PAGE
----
Islamic Banking; Is Treasury Complicit?

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Byline: Rachel Ehrenfeld and Samuel A. Abady, SPECIAL TO THE WASHINGTON TIMES

If cash is king, then Middle East coffers are irresistibly enticing. During a recent tour of Saudi Arabia and the Gulf states, Deputy Treasury Secretary Robert Kimmitt applauded the growing role of Arab banks in the U.S. economy. Treasury is seeking buyers for its newly acquired bailout assets because more than $1 trillion in cash is urgently needed to rescue the largest U.S. banks.

However, cash from the Arabian Gulf comes with a vital string attached: Islamic banking, erroneously viewed as an ancient practice. In fact, Islamic banking is a newly invented institution: Neither classical nor medieval Islamic civilization featured banks in the modern sense, let alone 'Islamic' banks, notes Timur Kuran, professor of economics and law at the University of Southern California. According to the Dinar Standard, assets managed by Islamic banks are in excess of $700 billion - predominantly concentrated in the Middle East.

Islamic banking took off in the 1970s, but was first concocted by Muslim Brotherhood founder Hassan al-Banna in the 1920s. The stated goal was to penetrate the Western finance system, corrupting it from within in hopes of creating a parallel system to re-establish a global Islamic empire governed by Islamic law (Shariah). Islamic rules of commerce (fiqh al-muamalat) forbid interest (riba) and investing in a prohibited (hara'am) enterprise. They also mandate tithes on wealth (zakat). However, the Koran fails to precisely define these concepts. Imams and ayatollahs differ, for example, on whether riba prohibits all interest or only usurious interest.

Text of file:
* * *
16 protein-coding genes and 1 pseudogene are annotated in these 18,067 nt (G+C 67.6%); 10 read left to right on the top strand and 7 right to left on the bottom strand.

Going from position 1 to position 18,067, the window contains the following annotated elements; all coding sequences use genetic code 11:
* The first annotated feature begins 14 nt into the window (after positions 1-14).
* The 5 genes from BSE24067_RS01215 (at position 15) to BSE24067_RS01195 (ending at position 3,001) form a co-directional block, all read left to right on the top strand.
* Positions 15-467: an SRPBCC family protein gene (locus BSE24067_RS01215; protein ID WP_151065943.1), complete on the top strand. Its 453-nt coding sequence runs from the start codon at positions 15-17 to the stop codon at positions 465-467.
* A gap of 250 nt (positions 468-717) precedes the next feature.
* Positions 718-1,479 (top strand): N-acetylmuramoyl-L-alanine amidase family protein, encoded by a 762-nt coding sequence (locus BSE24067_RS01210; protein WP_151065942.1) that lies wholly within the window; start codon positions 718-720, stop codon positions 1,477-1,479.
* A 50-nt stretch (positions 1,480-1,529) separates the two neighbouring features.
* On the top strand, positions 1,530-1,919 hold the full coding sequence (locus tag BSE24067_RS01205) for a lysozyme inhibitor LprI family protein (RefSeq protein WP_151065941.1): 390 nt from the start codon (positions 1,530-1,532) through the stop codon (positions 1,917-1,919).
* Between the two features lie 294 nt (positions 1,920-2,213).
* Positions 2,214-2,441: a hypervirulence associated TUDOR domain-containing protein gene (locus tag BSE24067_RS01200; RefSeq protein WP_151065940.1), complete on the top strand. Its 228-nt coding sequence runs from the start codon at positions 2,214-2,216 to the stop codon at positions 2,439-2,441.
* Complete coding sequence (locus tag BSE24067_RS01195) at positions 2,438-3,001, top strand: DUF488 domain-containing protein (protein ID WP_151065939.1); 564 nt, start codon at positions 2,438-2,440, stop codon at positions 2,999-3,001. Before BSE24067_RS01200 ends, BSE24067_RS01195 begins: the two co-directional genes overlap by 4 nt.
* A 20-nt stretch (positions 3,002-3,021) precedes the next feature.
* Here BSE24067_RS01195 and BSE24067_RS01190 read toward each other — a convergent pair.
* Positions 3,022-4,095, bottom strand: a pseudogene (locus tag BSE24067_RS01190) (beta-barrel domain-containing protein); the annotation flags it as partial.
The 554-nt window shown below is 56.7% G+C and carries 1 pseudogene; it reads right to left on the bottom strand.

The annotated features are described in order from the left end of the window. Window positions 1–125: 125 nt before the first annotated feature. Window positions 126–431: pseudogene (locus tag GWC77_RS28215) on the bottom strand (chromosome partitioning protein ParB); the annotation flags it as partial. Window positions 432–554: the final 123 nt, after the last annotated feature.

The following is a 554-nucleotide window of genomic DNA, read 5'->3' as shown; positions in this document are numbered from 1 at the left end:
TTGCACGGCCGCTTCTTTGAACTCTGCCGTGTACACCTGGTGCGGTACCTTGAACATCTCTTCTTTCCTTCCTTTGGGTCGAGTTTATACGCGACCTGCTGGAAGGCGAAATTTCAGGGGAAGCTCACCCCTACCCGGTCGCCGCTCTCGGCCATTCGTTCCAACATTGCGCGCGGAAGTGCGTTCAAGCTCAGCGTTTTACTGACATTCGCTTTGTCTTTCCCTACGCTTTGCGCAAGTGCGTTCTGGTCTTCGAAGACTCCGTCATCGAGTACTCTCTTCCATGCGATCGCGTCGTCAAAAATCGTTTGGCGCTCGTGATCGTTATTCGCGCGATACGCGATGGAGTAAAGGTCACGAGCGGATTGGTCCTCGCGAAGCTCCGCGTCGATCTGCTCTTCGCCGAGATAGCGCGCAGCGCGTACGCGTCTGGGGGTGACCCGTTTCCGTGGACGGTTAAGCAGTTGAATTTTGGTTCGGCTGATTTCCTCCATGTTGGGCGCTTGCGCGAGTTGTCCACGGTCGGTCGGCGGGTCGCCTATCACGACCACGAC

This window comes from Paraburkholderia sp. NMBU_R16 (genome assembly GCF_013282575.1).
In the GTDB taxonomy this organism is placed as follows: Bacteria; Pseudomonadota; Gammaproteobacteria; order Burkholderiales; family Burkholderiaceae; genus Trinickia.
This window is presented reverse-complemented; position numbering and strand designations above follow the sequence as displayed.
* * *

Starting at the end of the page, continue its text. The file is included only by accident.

While the overhaul of American and Western banking regulations is urgent, Islamic banking cannot be the answer because Muslim clerics - not U.S. laws and regulators - make the rules. In 1969, the Saudis created the Organization of the Islamic Conference (OIC), which is now leading the charge for global expansion of Islamic banking and has established new regulatory, accounting and auditing organizations to govern such banks. Notably, the OIC's charter is to liberate Jerusalem and Al-Aqsa [mosque] from Zionist occupation.

Not surprisingly, zakat from Islamic banks often funds terrorist groups like the Muslim Brotherhood's Hamas. That organization's agenda was exposed during the Dallas trial of The Holy Land Foundation, a Hamas front group and an American Muslim charity just convicted of terrorism crimes. …